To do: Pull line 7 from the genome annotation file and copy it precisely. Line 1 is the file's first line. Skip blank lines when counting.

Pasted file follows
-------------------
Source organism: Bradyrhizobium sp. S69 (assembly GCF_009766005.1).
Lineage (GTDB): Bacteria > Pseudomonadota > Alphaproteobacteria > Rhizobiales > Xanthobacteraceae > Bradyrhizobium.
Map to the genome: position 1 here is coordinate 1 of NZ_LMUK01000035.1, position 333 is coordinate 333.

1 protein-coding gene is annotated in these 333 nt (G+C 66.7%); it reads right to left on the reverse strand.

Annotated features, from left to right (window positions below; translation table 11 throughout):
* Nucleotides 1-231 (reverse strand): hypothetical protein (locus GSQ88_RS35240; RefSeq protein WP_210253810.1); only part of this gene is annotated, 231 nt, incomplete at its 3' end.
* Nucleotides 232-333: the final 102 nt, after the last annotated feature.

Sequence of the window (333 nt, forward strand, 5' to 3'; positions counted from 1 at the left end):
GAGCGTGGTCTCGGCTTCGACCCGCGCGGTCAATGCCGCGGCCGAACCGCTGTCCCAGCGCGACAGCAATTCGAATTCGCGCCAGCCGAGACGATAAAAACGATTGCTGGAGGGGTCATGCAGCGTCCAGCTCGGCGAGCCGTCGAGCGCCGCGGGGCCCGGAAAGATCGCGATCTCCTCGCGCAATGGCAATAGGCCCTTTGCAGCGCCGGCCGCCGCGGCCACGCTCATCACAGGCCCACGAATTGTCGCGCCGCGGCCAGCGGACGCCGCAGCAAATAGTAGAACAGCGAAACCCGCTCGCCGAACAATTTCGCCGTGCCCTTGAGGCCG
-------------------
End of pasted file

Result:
* Nucleotides 232-333: the final 102 nt, after the last annotated feature.